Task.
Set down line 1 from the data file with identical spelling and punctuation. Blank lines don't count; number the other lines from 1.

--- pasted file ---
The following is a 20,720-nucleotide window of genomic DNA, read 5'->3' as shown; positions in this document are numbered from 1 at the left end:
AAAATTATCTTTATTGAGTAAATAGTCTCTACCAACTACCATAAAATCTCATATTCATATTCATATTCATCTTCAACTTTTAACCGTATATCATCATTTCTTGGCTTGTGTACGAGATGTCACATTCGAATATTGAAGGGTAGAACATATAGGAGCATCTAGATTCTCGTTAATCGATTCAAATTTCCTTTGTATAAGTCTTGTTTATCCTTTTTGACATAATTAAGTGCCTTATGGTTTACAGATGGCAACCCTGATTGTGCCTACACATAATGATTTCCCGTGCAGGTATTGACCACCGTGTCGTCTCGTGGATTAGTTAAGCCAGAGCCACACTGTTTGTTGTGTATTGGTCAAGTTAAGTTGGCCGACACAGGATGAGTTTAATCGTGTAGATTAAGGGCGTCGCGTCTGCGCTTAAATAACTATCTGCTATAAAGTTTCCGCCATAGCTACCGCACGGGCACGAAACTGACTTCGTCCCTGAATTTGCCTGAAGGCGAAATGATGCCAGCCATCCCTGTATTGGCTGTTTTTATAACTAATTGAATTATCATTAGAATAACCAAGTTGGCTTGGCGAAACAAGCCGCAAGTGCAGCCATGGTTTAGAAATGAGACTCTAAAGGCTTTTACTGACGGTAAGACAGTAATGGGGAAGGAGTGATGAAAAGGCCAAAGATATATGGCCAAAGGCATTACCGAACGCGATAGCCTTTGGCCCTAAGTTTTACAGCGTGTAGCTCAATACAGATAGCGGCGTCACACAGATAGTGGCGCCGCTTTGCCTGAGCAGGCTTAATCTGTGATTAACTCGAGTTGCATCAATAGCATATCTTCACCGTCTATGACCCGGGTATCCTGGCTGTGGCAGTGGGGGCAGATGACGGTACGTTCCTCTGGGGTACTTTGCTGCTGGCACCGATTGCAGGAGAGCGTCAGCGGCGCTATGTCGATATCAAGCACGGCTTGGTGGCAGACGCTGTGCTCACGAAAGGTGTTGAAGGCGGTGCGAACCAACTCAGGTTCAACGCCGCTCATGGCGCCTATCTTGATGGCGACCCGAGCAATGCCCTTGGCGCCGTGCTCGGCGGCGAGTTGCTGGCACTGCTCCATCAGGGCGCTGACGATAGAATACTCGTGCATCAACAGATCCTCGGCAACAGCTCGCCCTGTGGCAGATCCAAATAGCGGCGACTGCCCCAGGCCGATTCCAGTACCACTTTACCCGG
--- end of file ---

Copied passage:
The following is a 20,720-nucleotide window of genomic DNA, read 5'->3' as shown; positions in this document are numbered from 1 at the left end: